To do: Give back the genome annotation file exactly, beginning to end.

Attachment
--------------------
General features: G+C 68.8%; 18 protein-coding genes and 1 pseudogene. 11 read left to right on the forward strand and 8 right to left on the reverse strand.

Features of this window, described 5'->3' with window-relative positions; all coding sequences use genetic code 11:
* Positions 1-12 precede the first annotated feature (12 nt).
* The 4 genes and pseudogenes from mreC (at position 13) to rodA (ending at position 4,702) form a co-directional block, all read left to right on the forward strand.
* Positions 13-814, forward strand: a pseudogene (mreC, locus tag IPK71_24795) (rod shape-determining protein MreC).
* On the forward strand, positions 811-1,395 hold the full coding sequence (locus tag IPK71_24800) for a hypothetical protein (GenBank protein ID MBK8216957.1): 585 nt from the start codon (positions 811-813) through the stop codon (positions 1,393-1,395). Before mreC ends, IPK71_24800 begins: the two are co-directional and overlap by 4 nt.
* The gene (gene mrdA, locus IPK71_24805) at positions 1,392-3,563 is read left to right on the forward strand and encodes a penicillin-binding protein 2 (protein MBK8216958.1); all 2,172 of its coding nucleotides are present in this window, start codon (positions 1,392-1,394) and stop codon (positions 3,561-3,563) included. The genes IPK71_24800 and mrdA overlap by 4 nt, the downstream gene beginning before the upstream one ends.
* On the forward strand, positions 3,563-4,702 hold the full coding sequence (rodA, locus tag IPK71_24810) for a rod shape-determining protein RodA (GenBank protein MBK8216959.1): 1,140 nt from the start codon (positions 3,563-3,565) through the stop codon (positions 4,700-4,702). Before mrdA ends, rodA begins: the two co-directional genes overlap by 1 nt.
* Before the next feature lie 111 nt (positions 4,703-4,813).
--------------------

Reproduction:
General features: G+C 68.8%; 18 protein-coding genes and 1 pseudogene. 11 read left to right on the forward strand and 8 right to left on the reverse strand.

Features of this window, described 5'->3' with window-relative positions; all coding sequences use genetic code 11:
* Positions 1-12 precede the first annotated feature (12 nt).
* The 4 genes and pseudogenes from mreC (at position 13) to rodA (ending at position 4,702) form a co-directional block, all read left to right on the forward strand.
* Positions 13-814, forward strand: a pseudogene (mreC, locus tag IPK71_24795) (rod shape-determining protein MreC).
* On the forward strand, positions 811-1,395 hold the full coding sequence (locus tag IPK71_24800) for a hypothetical protein (GenBank protein ID MBK8216957.1): 585 nt from the start codon (positions 811-813) through the stop codon (positions 1,393-1,395). Before mreC ends, IPK71_24800 begins: the two are co-directional and overlap by 4 nt.
* The gene (gene mrdA, locus IPK71_24805) at positions 1,392-3,563 is read left to right on the forward strand and encodes a penicillin-binding protein 2 (protein MBK8216958.1); all 2,172 of its coding nucleotides are present in this window, start codon (positions 1,392-1,394) and stop codon (positions 3,561-3,563) included. The genes IPK71_24800 and mrdA overlap by 4 nt, the downstream gene beginning before the upstream one ends.
* On the forward strand, positions 3,563-4,702 hold the full coding sequence (rodA, locus tag IPK71_24810) for a rod shape-determining protein RodA (GenBank protein MBK8216959.1): 1,140 nt from the start codon (positions 3,563-3,565) through the stop codon (positions 4,700-4,702). Before mrdA ends, rodA begins: the two co-directional genes overlap by 1 nt.
* Before the next feature lie 111 nt (positions 4,703-4,813).